Problem is, many phone companies no longer buy that argument--or CDMA. Although about half of U.S. PCS networks are planned around CDMA, there are only a handful of commercial CDMA systems in operation, and just one in the U.S. Some phone companies that have tested CDMA say it delivers only six times the capacity of analog cellular--about the same as GSM. Since GSM has been used for years in Europe, it's a proven technology and components can be as much as 40% cheaper than comparable CDMA parts. "We think we have a cost and availability advantage," says Don Warkentin, president and CEO of American Portable Telecom, which is building GSM systems in six U.S. cities and Guam.

Motorola is beginning to hedge its bet in the U.S. It plans to offer some GSM equipment in the U.S. in about a year, figuring it can pick up some add-on contracts from GSM operators that are expanding their networks. But that's a tough sell: It's difficult to displace rivals who get the initial PCS contracts. "If you're an incumbent supplier to a wireless operator, you're almost assured of the add-on business. It's like an annuity," says Marc Cabi, analyst at Salomon Brothers Inc.

As to its reluctance to finance PCS deals in the U.S., Motorola says it's making such investments overseas--in Asia and Latin America, where demand is even greater. "You have a limited amount of investments to make," says Finlayson. "We have to prioritize the global opportunities." He says it's smarter to pursue contracts in Brazil, for example, where 1 million people are on a waiting list for wireless telephone service--and only minimal financing is required.

RICHEST MARKET. Certainly, sales of wireless equipment outside the U.S. are booming. Already, 80% of the revenues for Motorola's wireless infrastructure group comes from overseas markets, where annual growth is 35%--twice the U.S. rate. Still, analysts say, Motorola can ill afford to let the world's richest market slip through its fingers. "If Motorola had the resources, they could have been more aggressive. Long term, there will be a return on these investments," says John Ledahl, a consultant for market researcher Dataquest Inc. So far, Motorola's only major PCS contracts are with GTE Mobilenet and PCS PrimeCo, a team of three Baby Bells and AirTouch Communications.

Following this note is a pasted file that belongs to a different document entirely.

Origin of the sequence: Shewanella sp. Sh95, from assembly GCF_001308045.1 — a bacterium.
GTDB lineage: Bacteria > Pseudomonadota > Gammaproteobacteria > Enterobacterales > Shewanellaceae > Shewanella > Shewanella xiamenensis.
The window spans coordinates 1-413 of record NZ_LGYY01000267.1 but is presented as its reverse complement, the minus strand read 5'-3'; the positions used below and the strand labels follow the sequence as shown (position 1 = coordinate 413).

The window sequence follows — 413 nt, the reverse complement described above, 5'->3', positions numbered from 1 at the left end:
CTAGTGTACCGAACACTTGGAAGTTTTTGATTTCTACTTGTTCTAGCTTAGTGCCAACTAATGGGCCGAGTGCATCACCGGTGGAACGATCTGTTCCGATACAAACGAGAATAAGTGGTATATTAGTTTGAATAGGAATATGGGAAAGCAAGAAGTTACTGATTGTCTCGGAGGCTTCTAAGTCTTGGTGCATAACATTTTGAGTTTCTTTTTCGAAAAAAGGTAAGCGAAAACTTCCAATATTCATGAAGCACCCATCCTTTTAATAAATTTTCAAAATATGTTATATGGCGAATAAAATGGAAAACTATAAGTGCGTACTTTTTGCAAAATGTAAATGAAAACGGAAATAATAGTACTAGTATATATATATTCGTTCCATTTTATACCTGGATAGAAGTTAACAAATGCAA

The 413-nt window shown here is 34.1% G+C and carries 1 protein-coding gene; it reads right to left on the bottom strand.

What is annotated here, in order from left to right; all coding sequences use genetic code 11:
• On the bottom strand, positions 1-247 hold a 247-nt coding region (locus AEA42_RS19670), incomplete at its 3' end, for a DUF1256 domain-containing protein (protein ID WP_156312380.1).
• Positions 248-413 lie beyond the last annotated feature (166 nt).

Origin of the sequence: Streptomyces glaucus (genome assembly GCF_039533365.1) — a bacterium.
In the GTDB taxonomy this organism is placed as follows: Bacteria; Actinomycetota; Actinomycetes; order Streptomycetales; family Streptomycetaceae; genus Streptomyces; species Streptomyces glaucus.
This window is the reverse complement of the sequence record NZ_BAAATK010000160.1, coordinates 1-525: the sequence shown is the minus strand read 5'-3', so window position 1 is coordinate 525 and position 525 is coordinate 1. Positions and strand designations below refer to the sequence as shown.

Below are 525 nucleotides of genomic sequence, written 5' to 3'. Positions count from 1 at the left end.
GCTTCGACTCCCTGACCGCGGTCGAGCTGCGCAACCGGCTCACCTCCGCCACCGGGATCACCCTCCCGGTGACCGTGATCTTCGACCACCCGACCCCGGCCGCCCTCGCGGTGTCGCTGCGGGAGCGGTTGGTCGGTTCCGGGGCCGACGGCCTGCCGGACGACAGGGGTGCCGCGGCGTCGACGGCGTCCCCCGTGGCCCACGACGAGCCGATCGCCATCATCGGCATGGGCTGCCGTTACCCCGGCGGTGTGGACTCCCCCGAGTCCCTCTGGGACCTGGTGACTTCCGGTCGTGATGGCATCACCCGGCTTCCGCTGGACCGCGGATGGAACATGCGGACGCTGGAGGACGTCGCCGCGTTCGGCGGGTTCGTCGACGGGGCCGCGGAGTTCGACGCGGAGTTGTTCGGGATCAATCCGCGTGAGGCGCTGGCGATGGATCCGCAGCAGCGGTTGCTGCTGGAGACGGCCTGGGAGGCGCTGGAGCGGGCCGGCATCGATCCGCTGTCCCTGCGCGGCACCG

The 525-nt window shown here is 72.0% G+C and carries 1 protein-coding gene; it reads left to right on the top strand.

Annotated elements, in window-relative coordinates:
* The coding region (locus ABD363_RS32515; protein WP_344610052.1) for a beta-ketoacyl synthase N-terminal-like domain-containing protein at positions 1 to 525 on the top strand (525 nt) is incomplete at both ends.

Of course, Motorola's future does not hang on PCS alone. With innovative products such as the palm-size StarTAC, Motorola is likely to keep its lead in cellular phones. The market for wireless phones is expected to more than double over the next five years, to 35.5 million units a year, according to Dataquest. Revenues will grow from $6.25 billion this year to $11.45 billion in 2000.

Paging, although relatively small, is growing rapidly as well. Hambrecht & Quist analyst Rakesh Sood estimates that Motorola's paging revenues will grow 20% to 25% annually for the next few years. Motorola's cable modems and two-way radio products also look promising.

The recovery path in Motorola's chip business isn't as clear. The unit, which generates 31% of revenues and 38% of operating profits, is caught in a bind and in mid-July announced layoffs of 225 people. One of its biggest businesses, microcontrollers used in cars and appliances, is under assault from a rash of newcomers, including giant memory-chip makers seeking a more profitable niche. And the PowerPC, the Motorola microprocessor used in computers, is losing market share. Beleaguered Apple Computer Inc., the biggest customer, reduced its orders by 25% in the first two quarters. "We need 20% market share of the computer business just to get to a stable position," laments Phil Pompa, director of marketing for Motorola's reduced instruction-set computing (RISC) microprocessor division. Right now, its share is only 7%.

Motorola's troubles show how quickly a highflier can lose momentum. "You can fault the company for not reading the tea leaves better," says Sood. "The core businesses are eroding faster than expected, and new products have not yet become significant." That combination could signal the end of Motorola's reign as a corporate Golden Boy.